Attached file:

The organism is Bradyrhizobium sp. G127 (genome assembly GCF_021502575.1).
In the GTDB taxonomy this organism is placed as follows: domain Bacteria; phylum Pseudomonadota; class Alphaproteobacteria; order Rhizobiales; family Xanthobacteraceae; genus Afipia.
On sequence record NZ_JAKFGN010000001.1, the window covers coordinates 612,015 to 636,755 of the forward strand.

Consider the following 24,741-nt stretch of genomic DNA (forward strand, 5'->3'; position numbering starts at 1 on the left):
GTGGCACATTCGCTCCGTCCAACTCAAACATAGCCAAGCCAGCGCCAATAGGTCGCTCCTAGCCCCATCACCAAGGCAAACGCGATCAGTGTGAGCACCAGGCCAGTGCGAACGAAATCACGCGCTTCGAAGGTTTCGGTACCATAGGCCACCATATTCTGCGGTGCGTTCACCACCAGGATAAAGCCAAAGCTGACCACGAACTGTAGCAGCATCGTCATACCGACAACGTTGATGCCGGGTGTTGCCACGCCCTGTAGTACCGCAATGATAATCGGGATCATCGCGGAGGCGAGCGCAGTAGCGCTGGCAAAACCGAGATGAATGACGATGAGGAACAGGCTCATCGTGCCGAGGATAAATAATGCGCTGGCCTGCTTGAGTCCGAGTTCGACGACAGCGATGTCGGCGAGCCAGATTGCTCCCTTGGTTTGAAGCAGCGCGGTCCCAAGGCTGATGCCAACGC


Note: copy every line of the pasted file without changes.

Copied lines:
The organism is Bradyrhizobium sp. G127 (genome assembly GCF_021502575.1).
In the GTDB taxonomy this organism is placed as follows: domain Bacteria; phylum Pseudomonadota; class Alphaproteobacteria; order Rhizobiales; family Xanthobacteraceae; genus Afipia.
On sequence record NZ_JAKFGN010000001.1, the window covers coordinates 612,015 to 636,755 of the forward strand.

Consider the following 24,741-nt stretch of genomic DNA (forward strand, 5'->3'; position numbering starts at 1 on the left):
GTGGCACATTCGCTCCGTCCAACTCAAACATAGCCAAGCCAGCGCCAATAGGTCGCTCCTAGCCCCATCACCAAGGCAAACGCGATCAGTGTGAGCACCAGGCCAGTGCGAACGAAATCACGCGCTTCGAAGGTTTCGGTACCATAGGCCACCATATTCTGCGGTGCGTTCACCACCAGGATAAAGCCAAAGCTGACCACGAACTGTAGCAGCATCGTCATACCGACAACGTTGATGCCGGGTGTTGCCACGCCCTGTAGTACCGCAATGATAATCGGGATCATCGCGGAGGCGAGCGCAGTAGCGCTGGCAAAACCGAGATGAATGACGATGAGGAACAGGCTCATCGTGCCGAGGATAAATAATGCGCTGGCCTGCTTGAGTCCGAGTTCGACGACAGCGATGTCGGCGAGCCAGATTGCTCCCTTGGTTTGAAGCAGCGCGGTCCCAAGGCTGATGCCAACGC